How many times have you found yourself binge eating because you had a bad day?
Maybe you’re looking for food to make you feel better and a little emotional eating turns in to a big old binge. Or maybe because you disliked your day so much, you consciously make a plan to binge because that will give you something to look forward to.
Having a bad day can be a great excuse to run to food.
Now, look at your recent days or weeks. How many of those days were bad? Why were they bad?
Was it just one event that made it bad? Or was it a series of events?
It’s easy to say a day was bad just because one thing happened and it totally brought your mood down.
Did you get a bad piece of news? Whole day ruined. You should eat to feel better.
Here’s what I want to offer you though. Something being “bad” is completely subjective, as is the magnitude.
So if it is subjective and it’s based on your own personal opinions, this means you are in control of how much “bad” happens to you.
I see people creating bad days for themselves all the time. “This happened, and then this happened, and then THIS happened! What an awful day.”
But this, this, and THIS are only as bad as you make them out to be.
I know what you might be thinking.
“But these things really did make my day terrible!”
Nope, no they didn’t. You made your day terrible by thinking those events were terrible and by choosing to think those events as a whole made for a terrible day.
Your days and the things that happen during them are neutral. Someone did something, someone said something to you, you did something, whatever it is, none of it means anything until you give it meaning.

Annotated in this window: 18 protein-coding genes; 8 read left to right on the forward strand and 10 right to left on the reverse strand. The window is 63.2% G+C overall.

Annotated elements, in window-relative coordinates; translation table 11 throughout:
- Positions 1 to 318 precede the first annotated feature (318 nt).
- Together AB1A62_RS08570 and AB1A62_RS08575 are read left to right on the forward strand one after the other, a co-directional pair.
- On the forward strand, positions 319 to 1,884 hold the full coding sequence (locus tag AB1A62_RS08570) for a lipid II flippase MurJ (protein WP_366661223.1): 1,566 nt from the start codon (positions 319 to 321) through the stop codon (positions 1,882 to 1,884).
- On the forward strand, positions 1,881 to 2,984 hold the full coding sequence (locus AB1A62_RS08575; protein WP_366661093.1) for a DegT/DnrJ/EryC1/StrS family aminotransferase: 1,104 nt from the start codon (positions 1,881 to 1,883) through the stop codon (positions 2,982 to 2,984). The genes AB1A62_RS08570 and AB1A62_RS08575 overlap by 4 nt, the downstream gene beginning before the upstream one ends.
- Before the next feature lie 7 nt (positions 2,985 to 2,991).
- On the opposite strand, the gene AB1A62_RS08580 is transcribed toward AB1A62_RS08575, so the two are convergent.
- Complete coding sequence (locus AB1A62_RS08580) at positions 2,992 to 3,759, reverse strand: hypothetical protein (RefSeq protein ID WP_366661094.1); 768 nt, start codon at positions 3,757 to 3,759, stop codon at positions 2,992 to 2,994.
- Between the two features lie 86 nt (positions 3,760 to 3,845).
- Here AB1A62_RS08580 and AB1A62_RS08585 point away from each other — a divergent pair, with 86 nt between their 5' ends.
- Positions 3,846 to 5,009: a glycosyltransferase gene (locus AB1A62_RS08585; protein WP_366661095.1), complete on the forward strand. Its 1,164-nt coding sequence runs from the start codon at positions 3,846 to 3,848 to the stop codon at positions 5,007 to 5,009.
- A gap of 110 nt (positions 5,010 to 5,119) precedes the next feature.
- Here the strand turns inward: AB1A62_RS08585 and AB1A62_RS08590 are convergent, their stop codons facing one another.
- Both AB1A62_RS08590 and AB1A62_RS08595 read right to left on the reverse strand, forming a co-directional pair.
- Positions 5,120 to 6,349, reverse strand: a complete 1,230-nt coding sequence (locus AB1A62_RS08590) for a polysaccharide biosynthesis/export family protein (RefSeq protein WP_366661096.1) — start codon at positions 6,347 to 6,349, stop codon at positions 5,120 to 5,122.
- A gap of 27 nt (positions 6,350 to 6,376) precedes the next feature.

Whether you have a good day or a bad day is up to you. And really, there isn’t even a reason for you to label it anyway, unless you’re looking for a reason to emotionally eat or binge.
Even if more than one thing happens to you that you don’t like, you still get to decide that it doesn’t mean the whole day was a waste.
So how do you purposefully make your day better without changing anything that happens?
Look at each situation that you consider “bad.” Take some time to think about how you could instead look at the situation to make it a more neutral.
Did someone do something that you didn’t like? You could consider that maybe they’re feeling a certain way that’s causing them to act that way. You could then feel compassionate instead of angry.
Did something happen at your job that totally frustrated or annoyed you? How could you think about that situation a little bit differently? How can you be more understanding about the situation?
And as you think about your day and what has happened, let’s not forget about the good parts. Do the bad ones just override them and the good ones don’t matter anymore? A whole day doesn’t have to be, and shouldn’t be, defined by one piece.
Your days are what you make them. Good or bad is up to you and your perception. If you want to have more good days than bad, decide to think differently about your circumstances.